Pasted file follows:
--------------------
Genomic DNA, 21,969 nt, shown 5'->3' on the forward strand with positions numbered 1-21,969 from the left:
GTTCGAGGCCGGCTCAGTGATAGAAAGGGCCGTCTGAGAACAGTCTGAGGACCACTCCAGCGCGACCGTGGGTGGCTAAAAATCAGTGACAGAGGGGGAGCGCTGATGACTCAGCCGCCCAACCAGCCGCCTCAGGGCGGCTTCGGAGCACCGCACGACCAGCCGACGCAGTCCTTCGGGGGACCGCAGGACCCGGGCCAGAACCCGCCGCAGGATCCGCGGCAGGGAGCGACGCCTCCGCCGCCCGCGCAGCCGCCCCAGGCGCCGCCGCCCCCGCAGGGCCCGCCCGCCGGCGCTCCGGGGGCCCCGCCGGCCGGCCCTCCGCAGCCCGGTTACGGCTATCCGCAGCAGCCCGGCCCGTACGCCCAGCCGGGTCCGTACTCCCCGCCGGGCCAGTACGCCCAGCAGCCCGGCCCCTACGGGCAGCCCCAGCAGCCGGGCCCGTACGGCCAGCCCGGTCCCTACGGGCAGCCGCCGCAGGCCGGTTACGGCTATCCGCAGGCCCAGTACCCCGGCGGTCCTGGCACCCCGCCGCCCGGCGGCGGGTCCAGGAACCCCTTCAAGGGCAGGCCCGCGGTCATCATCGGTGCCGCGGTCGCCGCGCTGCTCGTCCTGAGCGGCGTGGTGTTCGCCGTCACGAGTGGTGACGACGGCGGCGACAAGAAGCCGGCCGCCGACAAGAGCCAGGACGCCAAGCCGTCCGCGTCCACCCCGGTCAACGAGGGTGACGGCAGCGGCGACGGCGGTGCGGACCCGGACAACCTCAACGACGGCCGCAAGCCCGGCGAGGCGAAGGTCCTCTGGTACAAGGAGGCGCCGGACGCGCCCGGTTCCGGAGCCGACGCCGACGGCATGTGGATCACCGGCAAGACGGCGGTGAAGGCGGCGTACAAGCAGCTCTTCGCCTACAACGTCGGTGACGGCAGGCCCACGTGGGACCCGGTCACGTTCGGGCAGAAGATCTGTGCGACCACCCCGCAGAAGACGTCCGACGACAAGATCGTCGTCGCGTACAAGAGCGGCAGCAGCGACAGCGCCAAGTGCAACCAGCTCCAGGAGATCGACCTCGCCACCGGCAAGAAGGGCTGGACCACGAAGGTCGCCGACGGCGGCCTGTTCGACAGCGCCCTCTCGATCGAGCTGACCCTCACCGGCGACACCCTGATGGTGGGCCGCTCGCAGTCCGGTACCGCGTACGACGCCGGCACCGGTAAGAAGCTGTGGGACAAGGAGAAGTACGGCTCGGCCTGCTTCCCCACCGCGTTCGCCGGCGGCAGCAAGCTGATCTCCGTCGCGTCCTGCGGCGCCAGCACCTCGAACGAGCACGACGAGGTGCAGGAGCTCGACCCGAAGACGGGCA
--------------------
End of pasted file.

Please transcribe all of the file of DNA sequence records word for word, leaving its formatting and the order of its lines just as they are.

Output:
Genomic DNA, 21,969 nt, shown 5'->3' on the forward strand with positions numbered 1-21,969 from the left:
GTTCGAGGCCGGCTCAGTGATAGAAAGGGCCGTCTGAGAACAGTCTGAGGACCACTCCAGCGCGACCGTGGGTGGCTAAAAATCAGTGACAGAGGGGGAGCGCTGATGACTCAGCCGCCCAACCAGCCGCCTCAGGGCGGCTTCGGAGCACCGCACGACCAGCCGACGCAGTCCTTCGGGGGACCGCAGGACCCGGGCCAGAACCCGCCGCAGGATCCGCGGCAGGGAGCGACGCCTCCGCCGCCCGCGCAGCCGCCCCAGGCGCCGCCGCCCCCGCAGGGCCCGCCCGCCGGCGCTCCGGGGGCCCCGCCGGCCGGCCCTCCGCAGCCCGGTTACGGCTATCCGCAGCAGCCCGGCCCGTACGCCCAGCCGGGTCCGTACTCCCCGCCGGGCCAGTACGCCCAGCAGCCCGGCCCCTACGGGCAGCCCCAGCAGCCGGGCCCGTACGGCCAGCCCGGTCCCTACGGGCAGCCGCCGCAGGCCGGTTACGGCTATCCGCAGGCCCAGTACCCCGGCGGTCCTGGCACCCCGCCGCCCGGCGGCGGGTCCAGGAACCCCTTCAAGGGCAGGCCCGCGGTCATCATCGGTGCCGCGGTCGCCGCGCTGCTCGTCCTGAGCGGCGTGGTGTTCGCCGTCACGAGTGGTGACGACGGCGGCGACAAGAAGCCGGCCGCCGACAAGAGCCAGGACGCCAAGCCGTCCGCGTCCACCCCGGTCAACGAGGGTGACGGCAGCGGCGACGGCGGTGCGGACCCGGACAACCTCAACGACGGCCGCAAGCCCGGCGAGGCGAAGGTCCTCTGGTACAAGGAGGCGCCGGACGCGCCCGGTTCCGGAGCCGACGCCGACGGCATGTGGATCACCGGCAAGACGGCGGTGAAGGCGGCGTACAAGCAGCTCTTCGCCTACAACGTCGGTGACGGCAGGCCCACGTGGGACCCGGTCACGTTCGGGCAGAAGATCTGTGCGACCACCCCGCAGAAGACGTCCGACGACAAGATCGTCGTCGCGTACAAGAGCGGCAGCAGCGACAGCGCCAAGTGCAACCAGCTCCAGGAGATCGACCTCGCCACCGGCAAGAAGGGCTGGACCACGAAGGTCGCCGACGGCGGCCTGTTCGACAGCGCCCTCTCGATCGAGCTGACCCTCACCGGCGACACCCTGATGGTGGGCCGCTCGCAGTCCGGTACCGCGTACGACGCCGGCACCGGTAAGAAGCTGTGGGACAAGGAGAAGTACGGCTCGGCCTGCTTCCCCACCGCGTTCGCCGGCGGCAGCAAGCTGATCTCCGTCGCGTCCTGCGGCGCCAGCACCTCGAACGAGCACGACGAGGTGCAGGAGCTCGACCCGAAGACGGGCA